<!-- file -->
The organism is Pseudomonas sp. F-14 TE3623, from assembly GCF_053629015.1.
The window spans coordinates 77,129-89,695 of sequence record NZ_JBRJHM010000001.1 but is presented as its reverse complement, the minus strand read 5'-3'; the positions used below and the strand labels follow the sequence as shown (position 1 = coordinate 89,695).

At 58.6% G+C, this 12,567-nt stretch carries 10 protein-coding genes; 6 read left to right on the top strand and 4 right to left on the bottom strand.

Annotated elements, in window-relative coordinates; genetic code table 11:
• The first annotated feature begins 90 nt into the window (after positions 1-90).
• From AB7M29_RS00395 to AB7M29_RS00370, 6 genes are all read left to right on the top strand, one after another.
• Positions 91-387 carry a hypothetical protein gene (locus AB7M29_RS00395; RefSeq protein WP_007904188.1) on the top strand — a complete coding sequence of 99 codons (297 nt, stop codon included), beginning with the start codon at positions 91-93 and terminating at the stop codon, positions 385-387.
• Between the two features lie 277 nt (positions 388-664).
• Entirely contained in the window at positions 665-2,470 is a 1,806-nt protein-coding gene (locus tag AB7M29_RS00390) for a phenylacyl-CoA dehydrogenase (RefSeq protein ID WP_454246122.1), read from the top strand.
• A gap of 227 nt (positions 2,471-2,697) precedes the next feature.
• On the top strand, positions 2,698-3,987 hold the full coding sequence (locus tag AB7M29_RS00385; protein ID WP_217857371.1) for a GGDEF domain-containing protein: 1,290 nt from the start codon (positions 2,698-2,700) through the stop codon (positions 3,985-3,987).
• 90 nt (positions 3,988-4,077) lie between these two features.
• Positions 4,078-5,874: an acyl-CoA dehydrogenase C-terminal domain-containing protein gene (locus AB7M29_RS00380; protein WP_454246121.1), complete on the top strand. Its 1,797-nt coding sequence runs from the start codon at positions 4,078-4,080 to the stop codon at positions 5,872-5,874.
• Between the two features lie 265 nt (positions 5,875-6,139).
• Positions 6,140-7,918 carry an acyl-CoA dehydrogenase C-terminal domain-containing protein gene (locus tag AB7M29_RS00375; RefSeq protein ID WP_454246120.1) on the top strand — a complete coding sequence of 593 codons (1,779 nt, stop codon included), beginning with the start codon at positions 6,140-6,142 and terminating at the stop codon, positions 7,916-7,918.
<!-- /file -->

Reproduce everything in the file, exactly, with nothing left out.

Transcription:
The organism is Pseudomonas sp. F-14 TE3623, from assembly GCF_053629015.1.
The window spans coordinates 77,129-89,695 of sequence record NZ_JBRJHM010000001.1 but is presented as its reverse complement, the minus strand read 5'-3'; the positions used below and the strand labels follow the sequence as shown (position 1 = coordinate 89,695).

At 58.6% G+C, this 12,567-nt stretch carries 10 protein-coding genes; 6 read left to right on the top strand and 4 right to left on the bottom strand.

Annotated elements, in window-relative coordinates; genetic code table 11:
• The first annotated feature begins 90 nt into the window (after positions 1-90).
• From AB7M29_RS00395 to AB7M29_RS00370, 6 genes are all read left to right on the top strand, one after another.
• Positions 91-387 carry a hypothetical protein gene (locus AB7M29_RS00395; RefSeq protein WP_007904188.1) on the top strand — a complete coding sequence of 99 codons (297 nt, stop codon included), beginning with the start codon at positions 91-93 and terminating at the stop codon, positions 385-387.
• Between the two features lie 277 nt (positions 388-664).
• Entirely contained in the window at positions 665-2,470 is a 1,806-nt protein-coding gene (locus tag AB7M29_RS00390) for a phenylacyl-CoA dehydrogenase (RefSeq protein ID WP_454246122.1), read from the top strand.
• A gap of 227 nt (positions 2,471-2,697) precedes the next feature.
• On the top strand, positions 2,698-3,987 hold the full coding sequence (locus tag AB7M29_RS00385; protein ID WP_217857371.1) for a GGDEF domain-containing protein: 1,290 nt from the start codon (positions 2,698-2,700) through the stop codon (positions 3,985-3,987).
• 90 nt (positions 3,988-4,077) lie between these two features.
• Positions 4,078-5,874: an acyl-CoA dehydrogenase C-terminal domain-containing protein gene (locus AB7M29_RS00380; protein WP_454246121.1), complete on the top strand. Its 1,797-nt coding sequence runs from the start codon at positions 4,078-4,080 to the stop codon at positions 5,872-5,874.
• Between the two features lie 265 nt (positions 5,875-6,139).
• Positions 6,140-7,918 carry an acyl-CoA dehydrogenase C-terminal domain-containing protein gene (locus tag AB7M29_RS00375; RefSeq protein ID WP_454246120.1) on the top strand — a complete coding sequence of 593 codons (1,779 nt, stop codon included), beginning with the start codon at positions 6,140-6,142 and terminating at the stop codon, positions 7,916-7,918.